At present there are over 123 wildfires currently burning in the province (Photo by BC Wildfire Service)

CCRD and Nuxalk Nation partner to coordinate communication during emergencies

The CCRD and the Nuxalk Nation have partnered to provide up-to-date and accurate information

The CCRD and the Nuxalk Nation have partnered in their efforts to provide up-to-date and accurate information to Valley residents, especially in times of emergency. The ever-changing wildfire situation on the Chilcotin Plateau and across large regions of the province has created challenges for Valley residents in a variety of ways.

Mail, freight, medical supplies and food are all delivered by truck to the Valley. Mail service ceased on July 5th but has since resumed sporadic service, much of it by air. Food trucks are on a regular schedule but the situation remains volatile, especially across the plateau and around Williams Lake.

The Precipice Fire, closest to the Valley at 52 kilometres east, is sitting at 2600 hectares and still remains “out of control.” It has resulted in an evacuation order of homesteads in the area, although those residents have chosen not to leave and have instead stayed behind to help firefighters in their efforts.

The very real possibility of an evacuation of Anahim and Nimpo Lake residents to the Bella Coola Valley raised some serious questions about how the community could deal with a potential influx of over 1000 people; about half of the general population already living here.

Alison Sayers, Chair of the Central Coast Regional District, and Wally Webber, Chief Councillor of the Nuxalk Nation, were invited by the Coastal Fire Centre to view the Precipice Fire by air last weekend.

“It really changed my perspective on it,” Sayers shared with CMNews. “It’s really difficult, if not impossible, to comprehend what these firefighters are up against without viewing the situation firsthand.”

Sayers said the extremely rugged terrain, coupled with the constantly changing weather, has made the fire exceptionally difficult to fight and to predict what might happen next.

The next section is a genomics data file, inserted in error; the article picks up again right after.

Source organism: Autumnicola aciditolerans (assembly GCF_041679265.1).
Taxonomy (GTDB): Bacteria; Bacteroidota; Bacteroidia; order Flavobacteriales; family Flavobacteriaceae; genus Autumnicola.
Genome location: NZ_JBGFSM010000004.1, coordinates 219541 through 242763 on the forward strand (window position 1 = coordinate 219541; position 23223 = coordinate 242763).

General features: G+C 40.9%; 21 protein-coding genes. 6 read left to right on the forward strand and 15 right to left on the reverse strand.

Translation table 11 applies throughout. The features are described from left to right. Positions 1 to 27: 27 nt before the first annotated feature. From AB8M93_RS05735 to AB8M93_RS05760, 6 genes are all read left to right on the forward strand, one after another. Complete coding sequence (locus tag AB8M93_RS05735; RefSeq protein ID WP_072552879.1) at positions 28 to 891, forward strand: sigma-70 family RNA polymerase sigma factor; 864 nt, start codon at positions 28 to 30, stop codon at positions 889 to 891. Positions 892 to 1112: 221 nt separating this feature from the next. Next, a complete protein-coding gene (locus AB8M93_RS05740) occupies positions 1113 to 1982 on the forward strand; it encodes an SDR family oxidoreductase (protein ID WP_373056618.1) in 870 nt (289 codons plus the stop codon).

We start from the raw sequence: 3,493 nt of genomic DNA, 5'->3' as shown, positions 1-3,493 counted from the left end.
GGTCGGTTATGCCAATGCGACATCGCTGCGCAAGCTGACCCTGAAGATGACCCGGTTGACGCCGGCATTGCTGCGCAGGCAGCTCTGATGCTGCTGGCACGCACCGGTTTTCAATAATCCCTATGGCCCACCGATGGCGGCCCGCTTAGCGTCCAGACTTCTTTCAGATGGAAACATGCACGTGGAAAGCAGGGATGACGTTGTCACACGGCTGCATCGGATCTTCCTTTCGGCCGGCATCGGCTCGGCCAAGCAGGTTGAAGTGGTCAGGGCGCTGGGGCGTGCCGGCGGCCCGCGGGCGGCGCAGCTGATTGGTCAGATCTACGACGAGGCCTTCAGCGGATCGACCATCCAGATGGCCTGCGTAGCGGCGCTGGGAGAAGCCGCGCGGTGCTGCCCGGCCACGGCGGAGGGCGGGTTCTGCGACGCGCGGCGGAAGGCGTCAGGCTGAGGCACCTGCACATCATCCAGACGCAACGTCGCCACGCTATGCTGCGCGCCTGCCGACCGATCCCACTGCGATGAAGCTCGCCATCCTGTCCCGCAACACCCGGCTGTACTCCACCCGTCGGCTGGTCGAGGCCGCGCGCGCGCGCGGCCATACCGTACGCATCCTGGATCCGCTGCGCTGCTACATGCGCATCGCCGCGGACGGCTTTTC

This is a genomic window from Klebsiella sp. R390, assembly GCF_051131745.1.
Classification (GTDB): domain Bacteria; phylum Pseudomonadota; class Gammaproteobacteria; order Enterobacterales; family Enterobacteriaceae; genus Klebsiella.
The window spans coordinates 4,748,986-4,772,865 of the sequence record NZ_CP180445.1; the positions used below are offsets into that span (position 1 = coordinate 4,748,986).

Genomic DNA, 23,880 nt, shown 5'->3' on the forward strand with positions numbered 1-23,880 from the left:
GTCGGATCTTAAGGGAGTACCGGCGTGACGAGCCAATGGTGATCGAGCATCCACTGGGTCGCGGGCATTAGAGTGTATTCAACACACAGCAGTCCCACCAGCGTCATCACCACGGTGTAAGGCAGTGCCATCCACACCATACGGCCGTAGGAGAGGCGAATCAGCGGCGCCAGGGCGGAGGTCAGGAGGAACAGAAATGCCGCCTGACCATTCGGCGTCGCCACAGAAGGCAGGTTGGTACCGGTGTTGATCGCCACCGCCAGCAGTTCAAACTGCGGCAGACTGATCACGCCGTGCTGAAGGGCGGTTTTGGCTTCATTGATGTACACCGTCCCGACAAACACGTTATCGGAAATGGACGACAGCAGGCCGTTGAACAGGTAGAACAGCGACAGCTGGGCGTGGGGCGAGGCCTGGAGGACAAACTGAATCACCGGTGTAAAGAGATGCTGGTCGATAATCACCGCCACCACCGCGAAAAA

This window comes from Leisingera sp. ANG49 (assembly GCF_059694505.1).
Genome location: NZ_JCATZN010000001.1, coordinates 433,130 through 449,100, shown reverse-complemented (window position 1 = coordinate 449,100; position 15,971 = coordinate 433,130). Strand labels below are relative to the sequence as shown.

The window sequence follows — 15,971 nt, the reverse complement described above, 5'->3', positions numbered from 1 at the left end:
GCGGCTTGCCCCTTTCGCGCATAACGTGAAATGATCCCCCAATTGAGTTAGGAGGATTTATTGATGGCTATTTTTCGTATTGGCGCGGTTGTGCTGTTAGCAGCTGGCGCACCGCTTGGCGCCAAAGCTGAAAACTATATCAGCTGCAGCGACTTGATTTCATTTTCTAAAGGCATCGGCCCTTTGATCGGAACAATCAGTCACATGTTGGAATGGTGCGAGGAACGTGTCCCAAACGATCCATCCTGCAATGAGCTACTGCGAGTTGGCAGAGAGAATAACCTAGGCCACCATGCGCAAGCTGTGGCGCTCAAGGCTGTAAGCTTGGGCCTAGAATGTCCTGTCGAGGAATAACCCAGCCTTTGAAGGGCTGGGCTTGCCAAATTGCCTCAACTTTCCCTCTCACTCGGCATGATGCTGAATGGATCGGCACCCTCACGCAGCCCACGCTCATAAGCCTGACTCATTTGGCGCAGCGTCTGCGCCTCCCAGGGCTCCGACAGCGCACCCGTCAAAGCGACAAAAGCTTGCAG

“There are so many variables,” she said. “I was really impressed with the skills and coordination of the fire crews after seeing what they are up against.”

In response to the current situation the Bella Coola Valley – Nuxalk Nation Coordinated Information Bulletin Page was created on Facebook last week and is now updated daily.

Sayers said coordination between the two governments, the CCRD and the Nuxalk Nation, is essential in times of emergency to ensure residents get accurate and timely information.

“Under the Emergency Program Act, which is provincial legislation, the CCRD must establish and maintain an emergency management plans and services,” Sayers explained. “Those who are affected by these situations are able to come to the CCRD office and access vouchers for food and essential services, as well as receive information about the situation.”

While there is no legislation or requirement for the two governments to act together, Sayers said it simply makes sense.

“We [the CCRD and Nuxalk Nation] want to do this together because we need to be integrated for it to work,” she said. “People want to see us working together and I think the public feels much better when we are, especially in times of a potential crisis.”

A Town Hall-style meeting was held and despite the late notice Sayers said about 80 people attended, resulting in a lively and engaging discussion about how to deal with emergency situations, potential evacuations and evacuees, and the role of first responders.

Sayers said that the CCRD has issued a local state of emergency and has no plans to lift it until things calm down.

“We are planning to keep that in place so that we can access the funds to help people who need it,” she said.

For more updates on the current situation you can check the new Facebook page entitled Bella Coola Valley – Nuxalk Nation Coordinated Information Bulletin, call the Nuxalk Nation Band Office at 250 799 5613 or the CCCRD at 250 799 5291.

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